Police in Maryland believe that a mother attempting an exorcism on her children somehow ended up killing two of them and sending two to the hospital. Horrific details of the double murder and double attempted murder were released by Montgomery County Police on Saturday in a statement.
Reuters reported (via Yahoo News) Jan. 18 that, according to police, Zakieya Latrice Avery, 28 and the mother of four children, was arrested Saturday after police responded to a call at her Germantown, Md., home. Two children, Norell Harris, 1, and Zyana Harris, 2, were found dead, apparent victims of multiple stab wounds. Two other children, ages 5 and 8, also suffered stab wounds and were hospitalized.
Police think the stabbings occurred during an attempted exorcism.
Zakieya Avery did not act alone, police say. Arrested also was 21-year-old Monifa Denise Sanford, who police believe lives at the address as well.
Avery and Sanford were both charged with two counts of first degree murder and two counts of attempted first degree murder, police said Saturday.
As CBS News reported, the investigation of the bloody murder scene was difficult for even the veteran law enforcement officials. "These are hard cases. That’s it. Thank you,” said an obviously shaken John McCarthy, Montgomery Co. State’s Attorney, at the conclusion of the press conference.
The four children were found early Friday morning when Montgomery County police responded to a neighbors' calls. One of those neighbors, Elisa Adoras, said, “I was walking first around 7:15 with my dog and I see the knife on the floor very close to the car."
A witness to the arrests who wished to remain anonymous said that police tackled one of the women as they tried to escape out the back door. The second person ran into a car trying to escape.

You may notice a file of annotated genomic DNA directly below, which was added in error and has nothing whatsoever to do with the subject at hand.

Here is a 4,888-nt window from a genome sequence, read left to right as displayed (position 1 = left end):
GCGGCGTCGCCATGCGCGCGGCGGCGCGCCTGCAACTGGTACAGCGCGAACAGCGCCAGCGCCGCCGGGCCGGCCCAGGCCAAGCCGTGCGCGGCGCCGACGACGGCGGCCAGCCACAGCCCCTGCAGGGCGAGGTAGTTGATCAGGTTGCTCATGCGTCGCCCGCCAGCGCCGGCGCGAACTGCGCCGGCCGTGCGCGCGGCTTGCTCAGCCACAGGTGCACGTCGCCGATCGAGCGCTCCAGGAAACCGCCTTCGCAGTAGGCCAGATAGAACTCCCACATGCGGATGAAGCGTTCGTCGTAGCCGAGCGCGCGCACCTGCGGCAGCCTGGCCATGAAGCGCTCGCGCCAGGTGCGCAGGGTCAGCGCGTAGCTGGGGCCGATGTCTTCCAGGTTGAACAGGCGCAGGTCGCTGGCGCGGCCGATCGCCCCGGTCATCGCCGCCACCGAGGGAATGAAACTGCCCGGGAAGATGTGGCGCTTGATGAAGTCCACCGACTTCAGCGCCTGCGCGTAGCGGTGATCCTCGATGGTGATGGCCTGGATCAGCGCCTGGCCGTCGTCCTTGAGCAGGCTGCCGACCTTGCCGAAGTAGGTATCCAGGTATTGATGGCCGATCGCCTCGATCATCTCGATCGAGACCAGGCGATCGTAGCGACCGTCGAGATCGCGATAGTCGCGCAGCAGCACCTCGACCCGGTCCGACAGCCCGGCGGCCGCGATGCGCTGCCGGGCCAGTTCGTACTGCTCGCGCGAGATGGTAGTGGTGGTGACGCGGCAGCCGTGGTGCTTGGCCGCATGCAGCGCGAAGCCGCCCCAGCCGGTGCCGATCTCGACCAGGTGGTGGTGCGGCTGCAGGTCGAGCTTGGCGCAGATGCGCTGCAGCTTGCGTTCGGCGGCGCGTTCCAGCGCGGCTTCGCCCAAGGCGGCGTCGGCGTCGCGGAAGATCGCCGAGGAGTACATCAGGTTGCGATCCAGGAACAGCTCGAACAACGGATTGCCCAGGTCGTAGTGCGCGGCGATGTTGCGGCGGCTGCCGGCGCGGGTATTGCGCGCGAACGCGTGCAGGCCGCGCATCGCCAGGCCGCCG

Sanford was reportedly injured during the exorcism and treated at a hospital.
Montgomery County Police are now investigating for motive and to find out exactly what occurred in the house that left two toddlers dead. Just what caused the two women -- especially Avery, the mother of the children -- to conduct what they thought was an exorcism. Neighbors were shocked, describing Zakieya Avery as a seemingly normal mother.
As for exorcisms, they are religious rites performed in an effort to drive perceived evil spirits from a possessed individual's physical body. A recent article in The Telegraph revealed that the demand for exorcists is on the rise and the Catholic Church is attempting to meet the demand, training more priests in the rites of exorcism. Once thought to be an embarrassment to the Church, the archaic beliefs of demonic possession and evil spirits have been embraced as a prevalent concern and in need of address. Thus the increase in exorcism training.
There also seems to be some worry about unauthorized outsiders attempting to perform exorcisms.
Whether or not Avery is part of the latter group is unknown at the moment.
But exorcisms are not unheard of in the U. S. Nor are deaths related to the ceremony. In fact, a Minnesota pastor was found guilty in 2004 of felony physical abuse of a child causing great bodily harm after his exorcism ministrations over an 8-year-old resulted in the suffocation death of the boy. The boy's mother and those helping perform the exorcism believed they could rid him of his autism. The pastor, Ray Hemphill, was subsequently sentenced to two-and-a-half years behind bars, and another seven-and-a-half years under state supervision.